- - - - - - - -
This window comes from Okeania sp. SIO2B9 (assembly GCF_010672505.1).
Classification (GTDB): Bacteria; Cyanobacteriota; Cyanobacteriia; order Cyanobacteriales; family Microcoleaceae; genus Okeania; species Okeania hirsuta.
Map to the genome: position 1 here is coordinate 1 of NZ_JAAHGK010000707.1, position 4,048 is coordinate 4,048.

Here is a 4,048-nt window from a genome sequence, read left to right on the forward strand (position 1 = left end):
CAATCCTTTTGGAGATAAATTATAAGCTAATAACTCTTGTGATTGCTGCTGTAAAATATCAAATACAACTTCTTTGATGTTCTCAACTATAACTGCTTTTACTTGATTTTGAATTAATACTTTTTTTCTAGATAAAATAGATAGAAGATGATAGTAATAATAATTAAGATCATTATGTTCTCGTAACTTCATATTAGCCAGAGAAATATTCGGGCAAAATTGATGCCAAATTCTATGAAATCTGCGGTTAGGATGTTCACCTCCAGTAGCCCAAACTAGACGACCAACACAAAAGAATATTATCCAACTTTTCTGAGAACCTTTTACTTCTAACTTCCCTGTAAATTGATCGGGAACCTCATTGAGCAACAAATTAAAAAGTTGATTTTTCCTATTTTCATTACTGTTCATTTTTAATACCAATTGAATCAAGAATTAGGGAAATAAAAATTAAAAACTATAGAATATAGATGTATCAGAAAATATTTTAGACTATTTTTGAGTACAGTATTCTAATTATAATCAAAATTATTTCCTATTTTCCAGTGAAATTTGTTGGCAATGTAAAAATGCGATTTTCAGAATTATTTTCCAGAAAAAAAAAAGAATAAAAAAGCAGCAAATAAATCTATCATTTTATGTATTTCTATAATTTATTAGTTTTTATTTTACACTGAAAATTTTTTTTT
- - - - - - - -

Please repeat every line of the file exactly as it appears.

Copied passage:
This window comes from Okeania sp. SIO2B9 (assembly GCF_010672505.1).
Classification (GTDB): Bacteria; Cyanobacteriota; Cyanobacteriia; order Cyanobacteriales; family Microcoleaceae; genus Okeania; species Okeania hirsuta.
Map to the genome: position 1 here is coordinate 1 of NZ_JAAHGK010000707.1, position 4,048 is coordinate 4,048.

Here is a 4,048-nt window from a genome sequence, read left to right on the forward strand (position 1 = left end):
CAATCCTTTTGGAGATAAATTATAAGCTAATAACTCTTGTGATTGCTGCTGTAAAATATCAAATACAACTTCTTTGATGTTCTCAACTATAACTGCTTTTACTTGATTTTGAATTAATACTTTTTTTCTAGATAAAATAGATAGAAGATGATAGTAATAATAATTAAGATCATTATGTTCTCGTAACTTCATATTAGCCAGAGAAATATTCGGGCAAAATTGATGCCAAATTCTATGAAATCTGCGGTTAGGATGTTCACCTCCAGTAGCCCAAACTAGACGACCAACACAAAAGAATATTATCCAACTTTTCTGAGAACCTTTTACTTCTAACTTCCCTGTAAATTGATCGGGAACCTCATTGAGCAACAAATTAAAAAGTTGATTTTTCCTATTTTCATTACTGTTCATTTTTAATACCAATTGAATCAAGAATTAGGGAAATAAAAATTAAAAACTATAGAATATAGATGTATCAGAAAATATTTTAGACTATTTTTGAGTACAGTATTCTAATTATAATCAAAATTATTTCCTATTTTCCAGTGAAATTTGTTGGCAATGTAAAAATGCGATTTTCAGAATTATTTTCCAGAAAAAAAAAAGAATAAAAAAGCAGCAAATAAATCTATCATTTTATGTATTTCTATAATTTATTAGTTTTTATTTTACACTGAAAATTTTTTTTT